For some home cooks, fish can be intimidating, expensive, easy to overcook, and polarizing. That might explain why the average American consumed just 16 pounds of seafood in 2017, compared to 92 pounds of chicken and 57 pounds of beef.
But former South Philly science teacher and Princeton post-doc fellow Talia Young sees fish differently. While she has devoted much of her academic career to studying fish, fisheries, and food supply chains, she’s also a lifelong consumer of seafood; as a Chinese American kid growing up in New York City, she routinely ate jellyfish, whole fish, shrimp, and crab.
“In my experience in working-class communities,” she says, “it’s a thing that people eat even if they’re really cash-strapped.”
So Young was surprised at a 2016 fisheries conference when a fisherman stood up and said to the crowd, “‘Americans only know how to eat cod and salmon fillets, and we need to teach them how to eat other kinds of fish.’”
“And I was like, ‘What Americans are you talking about?’” she says.
That’s part of the origin story of Fishadelphia, the community-supported fishery Young founded in 2018 to connect New Jersey fisheries with Philly customers. Sign up for the CSF’s orange club and you’ll get a pound’s worth of freshly caught fish fillets or shellfish — plus a recipe and cooking suggestions — every other week. Or be bold and opt for the blue club; you’ll receive 1 to 3 pounds of whole fish to break down yourself at home. (Fishadelphia’s spring season is prorated and runs through mid-May.)
What fish can you expect? Anything from skate to squid, bluefish to dogfish, black sea bass to porgy. It could be oysters or clams, monkfish or mackerel. Young is even lining up a local lobster supplier.
One thing is unquestionable, though. “Our seafood is so fresh,” Young says. “We’ve had scallops that were landed the morning we got them.” When customers text to ask what’s coming, she tells them she doesn’t know yet: “It’s still swimming.”
Young places the group’s order — usually between 200 and 400 pounds — on Mondays with one of the Jersey fishermen and farmers they collaborate with, including Viking Village in Barnegat Light, Cape May’s Sweet Amalia Oyster Farm, Point Pleasant Fisherman’s Dock Cooperative, and Maxwell Seafood in Port Republic. From there, Fishadelphia’s clam and fish wrangler, George Mathis, picks it up from the docks and takes the catch to Randall’s Seafood in Pleasantville, where about two-thirds of the order is broken down into fillets.
On Wednesdays or Thursdays, the catch is packed into coolers and Mathis transports it to two Philly high schools for Thursday and Friday pickup and distribution.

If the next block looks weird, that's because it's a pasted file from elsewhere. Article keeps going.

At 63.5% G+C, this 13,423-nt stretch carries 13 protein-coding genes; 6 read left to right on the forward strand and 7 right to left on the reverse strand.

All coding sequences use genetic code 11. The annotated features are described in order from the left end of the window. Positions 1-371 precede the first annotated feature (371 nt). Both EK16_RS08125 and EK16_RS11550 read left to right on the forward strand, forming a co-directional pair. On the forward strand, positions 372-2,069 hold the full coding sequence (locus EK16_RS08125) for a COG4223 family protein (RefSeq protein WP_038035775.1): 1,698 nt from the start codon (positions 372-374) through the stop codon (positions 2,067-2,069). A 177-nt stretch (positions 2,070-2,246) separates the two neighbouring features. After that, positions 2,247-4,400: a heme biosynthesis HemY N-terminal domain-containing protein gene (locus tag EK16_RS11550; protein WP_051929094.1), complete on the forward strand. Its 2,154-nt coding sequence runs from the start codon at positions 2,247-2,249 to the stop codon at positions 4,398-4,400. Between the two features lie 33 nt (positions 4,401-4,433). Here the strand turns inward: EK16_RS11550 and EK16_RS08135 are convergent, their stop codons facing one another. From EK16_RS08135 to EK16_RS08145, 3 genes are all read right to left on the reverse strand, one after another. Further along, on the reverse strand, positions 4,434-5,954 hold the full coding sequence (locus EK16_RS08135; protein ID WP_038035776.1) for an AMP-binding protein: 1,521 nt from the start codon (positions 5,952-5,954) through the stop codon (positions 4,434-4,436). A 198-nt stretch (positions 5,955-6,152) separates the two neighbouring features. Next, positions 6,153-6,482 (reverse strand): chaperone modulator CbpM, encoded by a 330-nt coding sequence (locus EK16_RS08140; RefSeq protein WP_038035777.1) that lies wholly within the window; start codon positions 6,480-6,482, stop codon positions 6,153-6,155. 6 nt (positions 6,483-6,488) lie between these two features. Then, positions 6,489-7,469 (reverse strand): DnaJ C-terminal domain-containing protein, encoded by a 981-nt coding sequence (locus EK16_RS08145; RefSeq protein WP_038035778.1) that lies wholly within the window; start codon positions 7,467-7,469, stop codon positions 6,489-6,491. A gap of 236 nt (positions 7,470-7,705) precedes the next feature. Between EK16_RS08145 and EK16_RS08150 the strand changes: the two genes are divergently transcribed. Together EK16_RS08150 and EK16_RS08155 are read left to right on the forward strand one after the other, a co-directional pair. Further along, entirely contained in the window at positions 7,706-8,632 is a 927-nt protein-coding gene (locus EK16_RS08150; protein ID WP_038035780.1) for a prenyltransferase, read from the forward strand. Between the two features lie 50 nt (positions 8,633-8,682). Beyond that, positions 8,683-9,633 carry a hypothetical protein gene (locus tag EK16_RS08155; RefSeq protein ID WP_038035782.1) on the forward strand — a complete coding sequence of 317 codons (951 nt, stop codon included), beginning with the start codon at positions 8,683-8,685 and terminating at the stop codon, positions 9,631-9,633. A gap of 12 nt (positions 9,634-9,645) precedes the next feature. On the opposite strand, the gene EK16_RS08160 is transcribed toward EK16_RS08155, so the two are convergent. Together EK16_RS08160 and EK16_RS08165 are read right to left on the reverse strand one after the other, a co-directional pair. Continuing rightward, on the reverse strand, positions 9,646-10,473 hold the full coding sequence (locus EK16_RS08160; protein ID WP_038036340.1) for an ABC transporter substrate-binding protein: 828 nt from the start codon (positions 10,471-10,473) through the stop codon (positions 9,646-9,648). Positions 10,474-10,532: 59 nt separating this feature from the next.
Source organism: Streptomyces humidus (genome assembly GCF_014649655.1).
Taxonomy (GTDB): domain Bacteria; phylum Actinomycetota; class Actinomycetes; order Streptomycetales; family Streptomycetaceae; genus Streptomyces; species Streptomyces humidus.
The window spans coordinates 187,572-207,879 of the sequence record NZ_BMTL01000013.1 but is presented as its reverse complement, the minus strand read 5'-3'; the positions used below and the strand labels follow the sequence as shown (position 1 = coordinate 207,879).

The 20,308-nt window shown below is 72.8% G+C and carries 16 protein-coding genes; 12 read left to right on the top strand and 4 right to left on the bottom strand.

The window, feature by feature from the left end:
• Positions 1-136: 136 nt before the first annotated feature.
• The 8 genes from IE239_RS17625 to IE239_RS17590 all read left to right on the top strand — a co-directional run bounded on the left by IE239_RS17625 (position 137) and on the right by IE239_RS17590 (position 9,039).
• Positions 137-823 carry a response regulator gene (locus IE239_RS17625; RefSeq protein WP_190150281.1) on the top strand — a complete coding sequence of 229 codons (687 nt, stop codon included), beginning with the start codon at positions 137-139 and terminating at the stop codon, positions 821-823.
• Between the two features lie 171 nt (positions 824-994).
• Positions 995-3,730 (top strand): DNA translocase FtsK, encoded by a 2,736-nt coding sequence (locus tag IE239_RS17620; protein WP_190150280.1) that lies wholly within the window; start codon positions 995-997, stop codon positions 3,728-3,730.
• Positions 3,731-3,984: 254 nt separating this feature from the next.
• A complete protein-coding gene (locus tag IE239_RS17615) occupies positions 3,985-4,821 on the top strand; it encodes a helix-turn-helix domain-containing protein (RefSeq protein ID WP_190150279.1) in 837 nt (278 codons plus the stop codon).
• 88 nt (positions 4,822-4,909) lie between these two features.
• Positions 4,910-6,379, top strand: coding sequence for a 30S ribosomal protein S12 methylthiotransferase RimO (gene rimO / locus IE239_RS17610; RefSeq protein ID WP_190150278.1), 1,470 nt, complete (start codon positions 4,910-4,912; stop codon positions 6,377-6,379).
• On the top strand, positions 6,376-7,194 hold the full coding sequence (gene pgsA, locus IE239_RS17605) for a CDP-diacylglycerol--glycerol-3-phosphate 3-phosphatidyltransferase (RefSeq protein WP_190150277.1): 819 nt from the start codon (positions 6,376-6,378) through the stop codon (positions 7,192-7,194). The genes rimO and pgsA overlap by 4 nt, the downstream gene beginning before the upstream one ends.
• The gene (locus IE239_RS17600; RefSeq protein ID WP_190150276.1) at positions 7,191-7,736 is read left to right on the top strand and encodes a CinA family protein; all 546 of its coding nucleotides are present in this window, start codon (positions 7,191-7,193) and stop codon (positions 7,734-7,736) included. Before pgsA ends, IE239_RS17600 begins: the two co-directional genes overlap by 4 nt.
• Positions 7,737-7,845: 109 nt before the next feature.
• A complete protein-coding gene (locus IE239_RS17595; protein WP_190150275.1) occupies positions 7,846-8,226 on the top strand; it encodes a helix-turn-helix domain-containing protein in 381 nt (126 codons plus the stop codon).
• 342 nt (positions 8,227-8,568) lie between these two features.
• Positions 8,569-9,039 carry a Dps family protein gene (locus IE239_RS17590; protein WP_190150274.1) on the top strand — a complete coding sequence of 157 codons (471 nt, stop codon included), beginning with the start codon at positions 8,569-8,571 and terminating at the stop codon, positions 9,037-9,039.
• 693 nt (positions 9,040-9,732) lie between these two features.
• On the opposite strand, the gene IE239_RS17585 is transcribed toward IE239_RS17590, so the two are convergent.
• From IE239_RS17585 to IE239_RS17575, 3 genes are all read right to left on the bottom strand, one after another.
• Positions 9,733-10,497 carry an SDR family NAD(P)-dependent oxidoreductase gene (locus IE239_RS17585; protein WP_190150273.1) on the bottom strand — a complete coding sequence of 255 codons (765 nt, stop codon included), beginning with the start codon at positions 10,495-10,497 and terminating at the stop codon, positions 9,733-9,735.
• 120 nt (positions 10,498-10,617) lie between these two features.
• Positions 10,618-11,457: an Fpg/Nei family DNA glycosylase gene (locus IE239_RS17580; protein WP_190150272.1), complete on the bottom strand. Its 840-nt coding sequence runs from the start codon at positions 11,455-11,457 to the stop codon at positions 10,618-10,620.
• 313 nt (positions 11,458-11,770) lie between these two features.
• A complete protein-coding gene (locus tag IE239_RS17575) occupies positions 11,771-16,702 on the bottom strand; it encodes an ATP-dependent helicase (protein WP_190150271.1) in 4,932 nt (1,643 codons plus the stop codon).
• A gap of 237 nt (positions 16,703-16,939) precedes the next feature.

“High school??” you might ask.
Fishadelphia is actually run by students at Mastery Charter School Thomas Campus and its North Philadelphia counterpart, Simon Gratz High School. With assistance from Young and a few other team members, the kids package the fish, balance the books, on-board new customers, and manage the program’s social media and community outreach.
“It’s a business that these kids have a stake in,” Young says. They’re paid hourly and meet twice a week for a couple hours at a time. (Grants from the USDA and the David H. Smith Conservation Fellowship help fund the program, which is applying for nonprofit status.)
The students — 10 participants at Thomas, and 13 or so at Gratz — also connect Fishadelphia to a broader, more diverse customer base. “The first year, we had the kids make flyers in four languages. We had a Burmese kid who was selling fish to the Burmese Christian community in South Philly that speaks Chin, this tiny minority language.
“This is not a community that either of us would ever have reached,” Young says, referring to herself and Fishadelphia youth development coordinator Tasha Palacio. “But it’s certainly not a community that the docks were ever going to reach.”
To foster its grassroots base, the program uses a two-tiered pricing structure: a regular rate and a community rate, offered to customers who send students to Thomas or Gratz, or who are eligible for SNAP assistance, or those who are referred by a community-rate customer. According to Young, the regular rate shakes out to be similar to that of the Whole Foods seafood counter (about $22 per delivery for fillets), while the community rate is more in line with Chinatown prices (around $12 per delivery for fillets).
Another advantage of the program’s school ties is that they provide a familiar place for community customers to pick up their fish. “To me, Fishadelphia doesn’t feel like going to the co-op,” Palacio says. “They’re still in their own community.”
And to make things convenient for customers who live farther afield, Fishadelphia has porch pickups — hosted by subscribers — in Bella Vista, East and West Passyunk, West Philly, Fishtown, the Northeast, and more. (Porch pickup hosts are also eligible for discounted rates.) They added 12 locations this season to accommodate their membership, currently around 150 — up 50% from last season.
To keep apace, “We need to up our kids,” Young says. “We’re recruiting. … We would never be able to do this without the students.”